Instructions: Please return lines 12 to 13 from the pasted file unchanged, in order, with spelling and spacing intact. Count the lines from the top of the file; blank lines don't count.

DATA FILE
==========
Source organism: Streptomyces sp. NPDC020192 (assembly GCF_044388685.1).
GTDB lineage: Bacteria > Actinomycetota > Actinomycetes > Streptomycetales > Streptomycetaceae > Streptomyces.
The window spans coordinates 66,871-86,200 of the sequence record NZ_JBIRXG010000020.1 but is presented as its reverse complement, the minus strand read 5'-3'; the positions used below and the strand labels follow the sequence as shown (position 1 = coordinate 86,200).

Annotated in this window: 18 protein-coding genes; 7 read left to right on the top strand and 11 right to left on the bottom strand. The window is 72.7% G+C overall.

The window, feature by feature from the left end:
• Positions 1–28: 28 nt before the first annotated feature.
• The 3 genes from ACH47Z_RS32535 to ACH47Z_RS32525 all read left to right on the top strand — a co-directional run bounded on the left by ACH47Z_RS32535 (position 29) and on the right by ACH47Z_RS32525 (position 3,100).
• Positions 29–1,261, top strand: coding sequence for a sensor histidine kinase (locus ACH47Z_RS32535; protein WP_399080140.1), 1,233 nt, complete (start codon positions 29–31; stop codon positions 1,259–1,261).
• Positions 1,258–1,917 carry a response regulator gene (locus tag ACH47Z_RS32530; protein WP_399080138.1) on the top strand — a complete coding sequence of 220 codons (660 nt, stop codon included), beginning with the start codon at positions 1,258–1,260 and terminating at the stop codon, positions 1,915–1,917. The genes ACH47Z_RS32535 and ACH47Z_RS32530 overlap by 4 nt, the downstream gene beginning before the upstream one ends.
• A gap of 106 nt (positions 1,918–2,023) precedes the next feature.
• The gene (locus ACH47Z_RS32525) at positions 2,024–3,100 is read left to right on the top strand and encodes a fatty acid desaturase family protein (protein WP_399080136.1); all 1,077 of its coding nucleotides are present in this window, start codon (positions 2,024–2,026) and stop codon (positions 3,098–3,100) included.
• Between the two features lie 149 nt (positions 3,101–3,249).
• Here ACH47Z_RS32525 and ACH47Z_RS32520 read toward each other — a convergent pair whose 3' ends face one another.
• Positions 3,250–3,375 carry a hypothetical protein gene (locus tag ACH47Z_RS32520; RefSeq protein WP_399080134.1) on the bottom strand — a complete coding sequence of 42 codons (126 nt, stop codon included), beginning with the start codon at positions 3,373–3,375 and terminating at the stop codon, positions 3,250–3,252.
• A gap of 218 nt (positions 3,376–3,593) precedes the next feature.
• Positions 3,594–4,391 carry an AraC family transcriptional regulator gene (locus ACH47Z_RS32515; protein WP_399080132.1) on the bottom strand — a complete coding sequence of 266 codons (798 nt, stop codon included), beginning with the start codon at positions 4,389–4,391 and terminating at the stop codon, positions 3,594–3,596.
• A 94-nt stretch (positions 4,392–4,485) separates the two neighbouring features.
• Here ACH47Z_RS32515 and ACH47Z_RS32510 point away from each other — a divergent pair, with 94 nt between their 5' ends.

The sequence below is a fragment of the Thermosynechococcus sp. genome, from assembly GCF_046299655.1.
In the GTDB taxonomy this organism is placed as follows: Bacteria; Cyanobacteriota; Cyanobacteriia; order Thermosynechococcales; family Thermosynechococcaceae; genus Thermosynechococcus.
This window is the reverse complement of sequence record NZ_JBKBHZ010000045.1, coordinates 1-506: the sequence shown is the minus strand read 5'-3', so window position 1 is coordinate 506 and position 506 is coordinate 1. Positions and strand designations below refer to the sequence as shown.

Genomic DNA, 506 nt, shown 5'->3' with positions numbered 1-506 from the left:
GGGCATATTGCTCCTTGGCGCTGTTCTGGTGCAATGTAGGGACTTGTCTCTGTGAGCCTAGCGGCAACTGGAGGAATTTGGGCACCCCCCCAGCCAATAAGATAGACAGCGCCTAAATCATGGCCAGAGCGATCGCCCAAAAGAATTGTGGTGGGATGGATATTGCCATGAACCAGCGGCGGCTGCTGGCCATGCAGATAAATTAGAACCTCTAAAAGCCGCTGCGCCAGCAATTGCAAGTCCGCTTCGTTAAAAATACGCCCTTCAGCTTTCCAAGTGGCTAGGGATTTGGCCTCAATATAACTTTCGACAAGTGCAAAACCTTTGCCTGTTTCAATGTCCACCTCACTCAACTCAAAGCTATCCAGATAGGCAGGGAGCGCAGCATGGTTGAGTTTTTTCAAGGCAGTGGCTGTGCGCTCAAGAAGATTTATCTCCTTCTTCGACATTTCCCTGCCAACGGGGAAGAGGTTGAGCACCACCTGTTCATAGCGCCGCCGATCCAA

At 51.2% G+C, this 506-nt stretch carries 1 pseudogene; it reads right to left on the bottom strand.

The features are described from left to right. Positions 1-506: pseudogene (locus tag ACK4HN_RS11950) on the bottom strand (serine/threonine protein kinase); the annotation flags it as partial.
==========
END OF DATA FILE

• Between the two features lie 149 nt (positions 3,101–3,249).
• Here ACH47Z_RS32525 and ACH47Z_RS32520 read toward each other — a convergent pair whose 3' ends face one another.